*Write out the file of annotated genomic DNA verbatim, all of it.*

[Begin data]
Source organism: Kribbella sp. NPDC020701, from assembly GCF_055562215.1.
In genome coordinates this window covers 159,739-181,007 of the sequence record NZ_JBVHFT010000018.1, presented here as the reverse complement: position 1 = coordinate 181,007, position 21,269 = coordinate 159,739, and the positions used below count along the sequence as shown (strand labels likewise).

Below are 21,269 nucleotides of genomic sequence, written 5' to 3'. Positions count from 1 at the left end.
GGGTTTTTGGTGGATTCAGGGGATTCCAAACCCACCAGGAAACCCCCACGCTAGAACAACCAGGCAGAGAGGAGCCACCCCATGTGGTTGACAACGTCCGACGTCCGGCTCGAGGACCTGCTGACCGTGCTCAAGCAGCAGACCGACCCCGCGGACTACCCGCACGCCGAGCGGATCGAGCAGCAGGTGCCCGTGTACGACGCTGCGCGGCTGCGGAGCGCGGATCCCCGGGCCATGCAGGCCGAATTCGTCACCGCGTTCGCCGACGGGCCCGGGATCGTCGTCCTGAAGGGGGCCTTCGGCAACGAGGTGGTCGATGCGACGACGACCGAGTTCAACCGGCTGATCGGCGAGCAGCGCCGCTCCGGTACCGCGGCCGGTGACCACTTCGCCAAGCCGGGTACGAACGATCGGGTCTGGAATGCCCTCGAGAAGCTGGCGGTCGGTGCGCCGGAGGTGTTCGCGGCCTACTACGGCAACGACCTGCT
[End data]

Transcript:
Source organism: Kribbella sp. NPDC020701, from assembly GCF_055562215.1.
In genome coordinates this window covers 159,739-181,007 of the sequence record NZ_JBVHFT010000018.1, presented here as the reverse complement: position 1 = coordinate 181,007, position 21,269 = coordinate 159,739, and the positions used below count along the sequence as shown (strand labels likewise).

Below are 21,269 nucleotides of genomic sequence, written 5' to 3'. Positions count from 1 at the left end.
GGGTTTTTGGTGGATTCAGGGGATTCCAAACCCACCAGGAAACCCCCACGCTAGAACAACCAGGCAGAGAGGAGCCACCCCATGTGGTTGACAACGTCCGACGTCCGGCTCGAGGACCTGCTGACCGTGCTCAAGCAGCAGACCGACCCCGCGGACTACCCGCACGCCGAGCGGATCGAGCAGCAGGTGCCCGTGTACGACGCTGCGCGGCTGCGGAGCGCGGATCCCCGGGCCATGCAGGCCGAATTCGTCACCGCGTTCGCCGACGGGCCCGGGATCGTCGTCCTGAAGGGGGCCTTCGGCAACGAGGTGGTCGATGCGACGACGACCGAGTTCAACCGGCTGATCGGCGAGCAGCGCCGCTCCGGTACCGCGGCCGGTGACCACTTCGCCAAGCCGGGTACGAACGATCGGGTCTGGAATGCCCTCGAGAAGCTGGCGGTCGGTGCGCCGGAGGTGTTCGCGGCCTACTACGGCAACGACCTGCT